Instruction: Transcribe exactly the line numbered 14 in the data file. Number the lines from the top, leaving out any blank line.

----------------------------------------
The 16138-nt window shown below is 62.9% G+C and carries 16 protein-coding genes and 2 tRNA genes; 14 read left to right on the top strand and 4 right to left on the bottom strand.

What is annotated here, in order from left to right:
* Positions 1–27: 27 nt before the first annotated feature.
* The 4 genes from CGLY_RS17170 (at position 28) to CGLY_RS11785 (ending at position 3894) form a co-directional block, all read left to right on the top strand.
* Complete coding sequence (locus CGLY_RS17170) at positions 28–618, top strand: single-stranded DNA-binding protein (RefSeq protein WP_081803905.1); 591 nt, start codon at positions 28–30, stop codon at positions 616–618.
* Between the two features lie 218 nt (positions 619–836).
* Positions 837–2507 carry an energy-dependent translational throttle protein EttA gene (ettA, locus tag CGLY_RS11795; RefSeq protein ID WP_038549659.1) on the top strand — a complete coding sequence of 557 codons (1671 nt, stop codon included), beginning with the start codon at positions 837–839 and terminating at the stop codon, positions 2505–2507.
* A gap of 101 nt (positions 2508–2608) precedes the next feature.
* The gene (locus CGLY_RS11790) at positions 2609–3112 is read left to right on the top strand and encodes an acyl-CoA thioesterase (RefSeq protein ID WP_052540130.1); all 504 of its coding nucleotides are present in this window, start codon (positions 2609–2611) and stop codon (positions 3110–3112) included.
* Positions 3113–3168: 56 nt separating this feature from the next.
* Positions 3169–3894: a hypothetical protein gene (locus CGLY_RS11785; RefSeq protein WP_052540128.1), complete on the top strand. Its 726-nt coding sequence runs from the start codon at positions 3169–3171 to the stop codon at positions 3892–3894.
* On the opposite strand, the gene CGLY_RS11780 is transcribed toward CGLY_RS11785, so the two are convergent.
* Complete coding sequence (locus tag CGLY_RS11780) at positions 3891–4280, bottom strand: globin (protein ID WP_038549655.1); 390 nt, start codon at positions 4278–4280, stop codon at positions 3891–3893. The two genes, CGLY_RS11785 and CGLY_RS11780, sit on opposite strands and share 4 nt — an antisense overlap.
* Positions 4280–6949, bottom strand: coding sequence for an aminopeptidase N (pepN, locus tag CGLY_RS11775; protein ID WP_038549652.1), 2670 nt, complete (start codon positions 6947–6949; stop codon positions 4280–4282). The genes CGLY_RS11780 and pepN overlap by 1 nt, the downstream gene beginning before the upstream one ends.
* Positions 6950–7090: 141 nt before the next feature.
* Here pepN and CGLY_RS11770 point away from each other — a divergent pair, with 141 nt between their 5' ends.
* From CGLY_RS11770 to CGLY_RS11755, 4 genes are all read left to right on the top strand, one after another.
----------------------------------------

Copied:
* Positions 4280–6949, bottom strand: coding sequence for an aminopeptidase N (pepN, locus tag CGLY_RS11775; protein ID WP_038549652.1), 2670 nt, complete (start codon positions 6947–6949; stop codon positions 4280–4282). The genes CGLY_RS11780 and pepN overlap by 1 nt, the downstream gene beginning before the upstream one ends.